Local youth attend Tennessee 4-H Congress
Posted: Tuesday, April 17, 2012 8:00 pm
The annual event, which took place April 1-4, gave 4-H’ers the opportunity to learn about the day-to-day functioning of state government by assuming the roles of state representatives and senators. Since its beginning in 1948, 4-H Congress has given some 32,400 4-H’ers and volunteer leaders firsthand experience in state government.
About 450 high-school-age 4-H’ers from all over the state met to become legislators and form a “junior” state Congress. They had an opportunity to debate and vote on youth-oriented bills in the House and Senate chambers. In addition to learning about government and their state capitol, delegates competed in public speaking, poster and essay contests. 4-H’ers also competed in the leadership and citizenship projects for college scholarship money and trips to the National 4-H Congress in Atlanta. The theme for this meeting and for all 4-H programs in 2012 was “Exceeding Expectations.”
“Tennessee 4-H Congress is one of the highlights for our 4-H program,” said Una Johnson, Obion County University of Tennessee Extension 4-H agent. “The event helps youth better understand government and the legislative process and how they can be a part of this citizenship experience in order to make a difference.”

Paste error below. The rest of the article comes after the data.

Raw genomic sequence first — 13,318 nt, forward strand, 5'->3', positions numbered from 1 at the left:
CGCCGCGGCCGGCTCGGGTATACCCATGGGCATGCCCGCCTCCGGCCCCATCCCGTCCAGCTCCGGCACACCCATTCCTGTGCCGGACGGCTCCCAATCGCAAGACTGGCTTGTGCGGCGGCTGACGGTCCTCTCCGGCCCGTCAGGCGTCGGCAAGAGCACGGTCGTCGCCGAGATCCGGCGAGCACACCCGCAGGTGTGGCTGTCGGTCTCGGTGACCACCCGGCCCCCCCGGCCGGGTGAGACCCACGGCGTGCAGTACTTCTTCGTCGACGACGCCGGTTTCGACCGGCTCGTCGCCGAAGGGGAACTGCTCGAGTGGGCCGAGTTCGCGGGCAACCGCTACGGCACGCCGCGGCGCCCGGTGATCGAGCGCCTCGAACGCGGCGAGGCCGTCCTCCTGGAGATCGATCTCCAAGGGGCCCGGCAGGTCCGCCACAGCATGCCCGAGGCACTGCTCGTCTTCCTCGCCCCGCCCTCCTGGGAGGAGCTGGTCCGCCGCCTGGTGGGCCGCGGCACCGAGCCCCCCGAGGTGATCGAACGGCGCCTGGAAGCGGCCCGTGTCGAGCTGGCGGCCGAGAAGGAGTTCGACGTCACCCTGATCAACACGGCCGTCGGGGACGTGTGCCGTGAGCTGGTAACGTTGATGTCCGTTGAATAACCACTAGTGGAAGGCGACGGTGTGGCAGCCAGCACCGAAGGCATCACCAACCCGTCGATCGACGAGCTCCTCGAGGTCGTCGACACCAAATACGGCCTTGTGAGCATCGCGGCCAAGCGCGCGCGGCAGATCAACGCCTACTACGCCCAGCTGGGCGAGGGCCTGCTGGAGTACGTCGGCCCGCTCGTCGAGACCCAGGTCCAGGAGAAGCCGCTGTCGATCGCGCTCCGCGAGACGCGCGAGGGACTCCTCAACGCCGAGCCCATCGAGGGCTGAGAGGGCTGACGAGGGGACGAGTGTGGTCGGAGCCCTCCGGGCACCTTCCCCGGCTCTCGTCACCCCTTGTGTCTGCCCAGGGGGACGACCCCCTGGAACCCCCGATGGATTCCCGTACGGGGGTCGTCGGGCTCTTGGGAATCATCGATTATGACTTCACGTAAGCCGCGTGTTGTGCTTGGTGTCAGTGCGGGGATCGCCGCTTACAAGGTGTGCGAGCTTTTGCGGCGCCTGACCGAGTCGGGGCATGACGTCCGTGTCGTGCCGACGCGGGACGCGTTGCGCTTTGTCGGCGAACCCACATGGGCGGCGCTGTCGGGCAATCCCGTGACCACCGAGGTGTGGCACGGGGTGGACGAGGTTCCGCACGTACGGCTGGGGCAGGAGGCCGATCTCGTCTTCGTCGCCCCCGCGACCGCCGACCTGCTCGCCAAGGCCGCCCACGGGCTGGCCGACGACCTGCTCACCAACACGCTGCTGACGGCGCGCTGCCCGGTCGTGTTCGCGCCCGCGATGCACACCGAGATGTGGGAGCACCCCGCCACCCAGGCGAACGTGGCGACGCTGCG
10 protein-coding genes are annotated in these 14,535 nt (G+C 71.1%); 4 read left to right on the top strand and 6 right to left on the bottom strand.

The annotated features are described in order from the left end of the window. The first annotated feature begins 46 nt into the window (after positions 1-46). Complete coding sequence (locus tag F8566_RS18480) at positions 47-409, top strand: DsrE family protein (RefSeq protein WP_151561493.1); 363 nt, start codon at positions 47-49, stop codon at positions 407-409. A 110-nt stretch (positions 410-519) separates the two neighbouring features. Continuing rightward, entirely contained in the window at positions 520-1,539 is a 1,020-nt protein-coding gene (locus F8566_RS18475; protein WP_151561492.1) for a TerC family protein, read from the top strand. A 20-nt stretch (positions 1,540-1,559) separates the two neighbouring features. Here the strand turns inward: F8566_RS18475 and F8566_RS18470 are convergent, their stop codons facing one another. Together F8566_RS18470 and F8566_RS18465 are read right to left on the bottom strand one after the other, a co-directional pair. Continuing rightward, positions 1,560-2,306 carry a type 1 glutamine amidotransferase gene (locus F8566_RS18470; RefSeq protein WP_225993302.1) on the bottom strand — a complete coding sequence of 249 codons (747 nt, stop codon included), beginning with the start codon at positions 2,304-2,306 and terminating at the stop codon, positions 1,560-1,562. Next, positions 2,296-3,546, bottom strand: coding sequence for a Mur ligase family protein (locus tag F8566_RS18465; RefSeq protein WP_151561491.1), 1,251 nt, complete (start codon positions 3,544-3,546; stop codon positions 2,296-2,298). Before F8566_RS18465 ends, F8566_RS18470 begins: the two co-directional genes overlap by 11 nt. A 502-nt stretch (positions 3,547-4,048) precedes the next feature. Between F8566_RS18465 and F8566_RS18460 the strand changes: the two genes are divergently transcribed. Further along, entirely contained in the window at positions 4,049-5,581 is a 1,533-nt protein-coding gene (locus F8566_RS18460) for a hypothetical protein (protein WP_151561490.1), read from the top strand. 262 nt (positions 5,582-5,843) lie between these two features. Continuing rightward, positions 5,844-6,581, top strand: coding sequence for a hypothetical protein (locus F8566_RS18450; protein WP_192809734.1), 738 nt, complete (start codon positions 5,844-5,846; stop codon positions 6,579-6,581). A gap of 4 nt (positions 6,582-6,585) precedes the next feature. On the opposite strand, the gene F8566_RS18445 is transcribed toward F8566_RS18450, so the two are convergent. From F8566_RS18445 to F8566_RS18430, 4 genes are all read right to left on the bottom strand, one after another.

In addition to taking part in project competition and learning about state government, delegates participated in a number of other activities, including the Tennessee 4-H Congress Pageant, a luncheon on the General Jackson Showboat, the election of the 2012 Tennessee 4-H Congress officers, the inaugural ball and a service-learning project.
The theme for the 2012 Tennessee 4-H Congress service project was “Our Hands to a Larger Service.” Delegates were asked to collect items for the Tennessee Valley Healthcare System (Veterans Hospital) in Nashville. This healthcare facility is one of several across the state providing services and care to veterans in the Middle Tennessee area.
Four scholarships were awarded from area businesses, including Commercial Bank, Reelfoot Bank, First Citizens National Bank and the Union City J’Cettes. These scholarships allowed Obion County youth to attend TN 4-H Congress and gain vital life skills.
Representing Obion County at the 2012 Tennessee 4-H Congress were 4-H All Star member Zack Crews, 4-H Honor Club members Whittney Lee and Lauren Kendall, and Senior High 4-H’er Kealy Green. Also in attendance was Logan Stephens, who was elected Speaker of the House at the 2011 Tennessee 4-H Congress event. Obion County 4-H volunteer Kim Crews of Troy chaperoned the 4-H’ers during this event.
4-H is the Youth Development program for University of Tennessee Extension. 4-H teaches leadership, citizenship and service learning to more than 335,000 youth in grades 4-12. 4-H also has more than 15,000 adult volunteers. UT Extension is one of four units in the UT Institute of Agriculture.
Published in The Messenger 4.17.12